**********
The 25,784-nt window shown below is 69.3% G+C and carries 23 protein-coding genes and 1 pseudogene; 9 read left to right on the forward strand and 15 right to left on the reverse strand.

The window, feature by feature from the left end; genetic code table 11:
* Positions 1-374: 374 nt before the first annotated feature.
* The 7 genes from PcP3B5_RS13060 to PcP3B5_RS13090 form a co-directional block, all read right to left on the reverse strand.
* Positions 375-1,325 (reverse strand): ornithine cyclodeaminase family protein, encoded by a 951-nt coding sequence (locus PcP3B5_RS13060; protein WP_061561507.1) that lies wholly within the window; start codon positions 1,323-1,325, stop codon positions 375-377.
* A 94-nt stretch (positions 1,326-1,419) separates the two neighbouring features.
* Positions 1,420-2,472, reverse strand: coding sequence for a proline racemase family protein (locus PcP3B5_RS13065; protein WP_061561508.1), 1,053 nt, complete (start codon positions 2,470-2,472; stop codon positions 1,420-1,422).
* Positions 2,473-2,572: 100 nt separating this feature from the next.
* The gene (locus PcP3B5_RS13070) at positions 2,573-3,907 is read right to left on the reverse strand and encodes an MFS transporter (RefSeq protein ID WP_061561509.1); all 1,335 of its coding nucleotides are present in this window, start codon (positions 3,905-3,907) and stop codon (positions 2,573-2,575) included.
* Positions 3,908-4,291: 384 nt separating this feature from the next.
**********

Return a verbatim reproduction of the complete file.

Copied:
The 25,784-nt window shown below is 69.3% G+C and carries 23 protein-coding genes and 1 pseudogene; 9 read left to right on the forward strand and 15 right to left on the reverse strand.

The window, feature by feature from the left end; genetic code table 11:
* Positions 1-374: 374 nt before the first annotated feature.
* The 7 genes from PcP3B5_RS13060 to PcP3B5_RS13090 form a co-directional block, all read right to left on the reverse strand.
* Positions 375-1,325 (reverse strand): ornithine cyclodeaminase family protein, encoded by a 951-nt coding sequence (locus PcP3B5_RS13060; protein WP_061561507.1) that lies wholly within the window; start codon positions 1,323-1,325, stop codon positions 375-377.
* A 94-nt stretch (positions 1,326-1,419) separates the two neighbouring features.
* Positions 1,420-2,472, reverse strand: coding sequence for a proline racemase family protein (locus PcP3B5_RS13065; protein WP_061561508.1), 1,053 nt, complete (start codon positions 2,470-2,472; stop codon positions 1,420-1,422).
* Positions 2,473-2,572: 100 nt separating this feature from the next.
* The gene (locus PcP3B5_RS13070) at positions 2,573-3,907 is read right to left on the reverse strand and encodes an MFS transporter (RefSeq protein ID WP_061561509.1); all 1,335 of its coding nucleotides are present in this window, start codon (positions 3,905-3,907) and stop codon (positions 2,573-2,575) included.
* Positions 3,908-4,291: 384 nt separating this feature from the next.